In a blog post back in February, we told you that CMS will be sending out replacement cards to enhance your security. Instead of your Social Security number also serving as your Medicare ID number, you will now have a randomly generated ID number. This will protect your social security number from falling into the hands of unscrupulous people.
Medicare announced this week that they’ve started mailing cards to beneficiaries in Illinois. The process should take about a month, so don’t worry if your relatives or friends get their cards before you do. Here’s what you need to know about your new card:
Medicare will send the card to your address on file at the Social Security Administration.
If you recently moved residences, make sure you’ve updated your address with Social Security. If you didn’t, Medicare will send the card to your old address. To check which address your card will be mailed to, you can check at your online Social Security account, or at your local Social Security office.
Destroy your old card promptly.
As soon as your new card comes in the mail, destroy your old card by shredding it or cutting it up. Make sure the number on your old card is completely obliterated before putting it in the trash. You will no longer need this card for any appointments, so it’s best to get rid of it safely and quickly.
Your coverage will not change in any way.
Having a new Medicare card will not change any of your benefits or covered services. The transition to your new ID number should be seamless and easy. Your doctors and other healthcare providers have nearly two years to use either your old Social Security-based Medicare number or the new unique ID when they file your claims. Medicare also set up a secure look-up tool for providers and suppliers to find your new number if they need it.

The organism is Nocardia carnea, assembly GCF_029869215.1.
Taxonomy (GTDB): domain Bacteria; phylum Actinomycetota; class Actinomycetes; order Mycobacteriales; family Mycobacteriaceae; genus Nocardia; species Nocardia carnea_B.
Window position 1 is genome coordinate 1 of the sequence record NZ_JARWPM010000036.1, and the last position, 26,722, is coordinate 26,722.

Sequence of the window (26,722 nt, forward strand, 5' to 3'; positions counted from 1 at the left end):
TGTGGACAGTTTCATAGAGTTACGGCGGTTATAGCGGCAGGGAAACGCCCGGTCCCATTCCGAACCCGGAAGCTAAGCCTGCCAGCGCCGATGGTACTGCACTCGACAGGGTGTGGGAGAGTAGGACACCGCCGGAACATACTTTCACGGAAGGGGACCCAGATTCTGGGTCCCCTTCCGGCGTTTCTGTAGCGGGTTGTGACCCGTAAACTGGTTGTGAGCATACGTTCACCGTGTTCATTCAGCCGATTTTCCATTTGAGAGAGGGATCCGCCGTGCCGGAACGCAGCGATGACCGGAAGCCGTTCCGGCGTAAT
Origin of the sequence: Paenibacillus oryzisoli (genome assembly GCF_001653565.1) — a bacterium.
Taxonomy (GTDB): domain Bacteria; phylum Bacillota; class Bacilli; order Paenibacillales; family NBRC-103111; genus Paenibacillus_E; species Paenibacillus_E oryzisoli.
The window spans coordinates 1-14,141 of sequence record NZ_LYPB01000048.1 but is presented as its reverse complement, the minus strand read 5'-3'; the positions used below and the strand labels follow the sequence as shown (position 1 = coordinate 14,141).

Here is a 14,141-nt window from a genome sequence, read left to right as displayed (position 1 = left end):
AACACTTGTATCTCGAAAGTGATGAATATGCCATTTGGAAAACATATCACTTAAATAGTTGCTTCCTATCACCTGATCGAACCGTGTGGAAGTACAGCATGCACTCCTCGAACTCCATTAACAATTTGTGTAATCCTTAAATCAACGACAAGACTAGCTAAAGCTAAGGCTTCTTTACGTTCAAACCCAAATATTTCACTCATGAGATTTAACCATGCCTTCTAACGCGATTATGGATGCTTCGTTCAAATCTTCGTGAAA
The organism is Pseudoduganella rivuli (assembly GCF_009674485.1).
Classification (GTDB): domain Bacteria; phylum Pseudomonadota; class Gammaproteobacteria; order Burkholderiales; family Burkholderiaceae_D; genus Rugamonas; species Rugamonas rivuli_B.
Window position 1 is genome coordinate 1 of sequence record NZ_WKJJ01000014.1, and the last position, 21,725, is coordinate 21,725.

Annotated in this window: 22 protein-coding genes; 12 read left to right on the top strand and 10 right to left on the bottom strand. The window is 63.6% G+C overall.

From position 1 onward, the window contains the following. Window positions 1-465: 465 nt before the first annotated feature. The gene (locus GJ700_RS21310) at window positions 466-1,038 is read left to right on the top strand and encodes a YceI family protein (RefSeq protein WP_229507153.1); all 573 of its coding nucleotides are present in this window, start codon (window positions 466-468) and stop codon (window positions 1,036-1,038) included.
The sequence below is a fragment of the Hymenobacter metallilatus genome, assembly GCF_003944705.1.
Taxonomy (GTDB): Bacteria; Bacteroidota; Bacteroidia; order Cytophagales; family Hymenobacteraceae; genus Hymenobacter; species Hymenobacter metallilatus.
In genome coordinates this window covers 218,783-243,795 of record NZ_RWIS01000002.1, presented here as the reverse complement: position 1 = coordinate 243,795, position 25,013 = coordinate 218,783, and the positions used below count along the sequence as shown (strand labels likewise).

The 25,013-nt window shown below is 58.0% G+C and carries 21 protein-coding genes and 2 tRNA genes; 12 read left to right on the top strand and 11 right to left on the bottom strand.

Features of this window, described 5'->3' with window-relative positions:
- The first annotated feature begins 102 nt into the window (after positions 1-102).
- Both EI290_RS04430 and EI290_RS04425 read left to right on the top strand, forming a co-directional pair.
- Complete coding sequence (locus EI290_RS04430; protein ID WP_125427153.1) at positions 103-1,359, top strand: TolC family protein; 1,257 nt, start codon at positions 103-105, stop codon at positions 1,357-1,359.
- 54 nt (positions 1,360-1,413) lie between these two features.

Treat your new card as you would any other sensitive document.
While scammers and criminals can no longer get your Social Security from your Medicare card, they can still use your card to commit fraud. Keep your card securely in your wallet and treat it as a credit card or other personal document. Don’t give out the number to people who call you, even if they claim to be from your doctor’s office. Only give out your number if you’re 100% sure you know who you’re talking to.
Beware of fraud attempts.
As we warned in our last post about Medicare cards, scammers are trying to hack this new level of protection. They try to trick seniors into giving them their Social Security numbers, new Medicare ID numbers, or credit card numbers to “pay” for the new cards. If someone calls you, purportedly from Medicare, remember this:
- Medicare will NOT call you about your new card. Your card will be mailed to you automatically; no confirmation necessary.
- The card has NO charge attached to it.
- Medicare will only call you if you called 1-800-MEDICARE and left a message, or spoke to an agent who said someone would return your call.
If you have any questions about your new card, go to mymedicare.gov/newcard, or ask them in the comments here and we’ll do our best to answer.